SWAT Literature Database for Peer-Reviewed Journal Articles

Title:Soil erosion modelling and risk assessment in data scarce rift valley lake regions, Ethiopia 
Authors:Aga, A.O., B. Chane and A.M. Melesse 
Article ID:1689 
URL (non-DOI journals): 
Broad Application Category:hydrologic & pollutant 
Primary Application Category:sediment loss and transport 
Secondary Application Category:BMP assessment 
Watershed Description:7,285 km^2 Lake Ziway drainage area, located in the central Ethiopian Rift Valley basin in central Ethiopia. 
Calibration Summary: 
Validation Summary: 
General Comments: 
Abstract:To prolong the useful life of lakes and reservoirs, prioritizing watersheds by severity and risk of soil erosion is an essential index to develop sound sediment management plans. This study aims to predict soil erosion risk and sediment yield using Soil and Water Assessment Tool (SWAT) model in Lake Ziway basin, Ethiopia, and the model result is validated with lake bathymetric changes. The SUFI-2 program was applied for a model calibration and the performance of the model was assessed. The catchment prioritization study indicated that some sub-basins having the same soil type and land use but a higher slope gives higher sediment yield. This confirms that, in the basin, the upland is the main source of sediment for the lake, hence the variation of sediment yield is more sensitive to terrain slope. Furthermore, the soil conservation scenarios demonstrated in SWAT that reduce the slope length of the watershed by 50% for a slope greater than 5% are decreasing the sediment yield of the basin by 55%. The bathymetric differencing of the lake indicates that the sediment was accumulating at a rate of 3.13 t/ha/year while a calibrated SWAT model resulted in 5.85 t/ha/year. The identified reasons for these variations are the existence of outlet for the lake, floodplain depositions and abstraction of sediment (sand mining) from the tributary rivers before flowing to the lake.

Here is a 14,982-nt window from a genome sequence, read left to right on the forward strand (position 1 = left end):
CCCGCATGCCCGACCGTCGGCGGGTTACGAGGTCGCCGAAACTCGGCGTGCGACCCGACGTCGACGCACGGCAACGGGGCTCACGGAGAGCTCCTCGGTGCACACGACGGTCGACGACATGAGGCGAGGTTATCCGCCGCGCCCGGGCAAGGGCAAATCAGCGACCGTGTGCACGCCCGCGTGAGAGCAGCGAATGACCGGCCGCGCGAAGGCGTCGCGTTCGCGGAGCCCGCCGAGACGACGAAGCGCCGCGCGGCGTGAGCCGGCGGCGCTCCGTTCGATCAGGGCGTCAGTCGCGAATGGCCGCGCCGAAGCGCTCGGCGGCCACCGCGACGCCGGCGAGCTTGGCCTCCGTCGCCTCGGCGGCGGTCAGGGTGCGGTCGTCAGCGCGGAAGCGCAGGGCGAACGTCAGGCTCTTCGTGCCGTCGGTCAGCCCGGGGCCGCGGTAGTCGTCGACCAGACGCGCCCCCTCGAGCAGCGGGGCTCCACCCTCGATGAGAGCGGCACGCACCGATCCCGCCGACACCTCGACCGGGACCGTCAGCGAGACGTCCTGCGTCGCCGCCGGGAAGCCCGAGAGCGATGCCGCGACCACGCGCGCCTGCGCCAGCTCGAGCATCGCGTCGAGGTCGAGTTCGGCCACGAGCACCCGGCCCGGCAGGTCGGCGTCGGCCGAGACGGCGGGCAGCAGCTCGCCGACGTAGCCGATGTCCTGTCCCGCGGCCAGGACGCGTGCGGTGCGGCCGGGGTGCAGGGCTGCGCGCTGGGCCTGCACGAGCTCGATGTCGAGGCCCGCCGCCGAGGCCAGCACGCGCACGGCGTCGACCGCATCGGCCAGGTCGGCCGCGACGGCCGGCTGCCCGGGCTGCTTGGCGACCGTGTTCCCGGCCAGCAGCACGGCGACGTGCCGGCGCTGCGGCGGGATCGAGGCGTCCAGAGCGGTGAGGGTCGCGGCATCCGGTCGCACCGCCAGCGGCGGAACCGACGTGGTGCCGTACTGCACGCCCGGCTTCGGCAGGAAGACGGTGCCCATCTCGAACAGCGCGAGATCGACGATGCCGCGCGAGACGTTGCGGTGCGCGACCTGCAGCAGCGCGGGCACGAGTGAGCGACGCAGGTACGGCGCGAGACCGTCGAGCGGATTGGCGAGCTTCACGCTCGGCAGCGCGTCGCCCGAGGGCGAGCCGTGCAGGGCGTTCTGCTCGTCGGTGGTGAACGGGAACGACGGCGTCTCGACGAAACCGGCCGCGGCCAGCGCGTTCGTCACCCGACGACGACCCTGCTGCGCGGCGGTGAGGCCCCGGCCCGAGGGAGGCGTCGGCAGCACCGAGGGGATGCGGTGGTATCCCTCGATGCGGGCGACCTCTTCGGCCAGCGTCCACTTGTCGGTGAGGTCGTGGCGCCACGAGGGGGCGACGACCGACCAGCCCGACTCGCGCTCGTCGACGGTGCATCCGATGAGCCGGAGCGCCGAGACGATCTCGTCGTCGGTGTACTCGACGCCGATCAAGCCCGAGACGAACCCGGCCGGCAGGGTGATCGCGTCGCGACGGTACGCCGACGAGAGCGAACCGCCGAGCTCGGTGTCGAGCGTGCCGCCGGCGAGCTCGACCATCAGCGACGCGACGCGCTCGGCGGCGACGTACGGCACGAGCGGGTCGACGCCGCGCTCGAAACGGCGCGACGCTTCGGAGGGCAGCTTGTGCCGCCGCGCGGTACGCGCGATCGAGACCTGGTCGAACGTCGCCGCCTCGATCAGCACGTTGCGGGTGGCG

Keywords:SWAT; watershed prioritization; sediment yield; reservoir sedimentation; bathymetry; Lake Ziway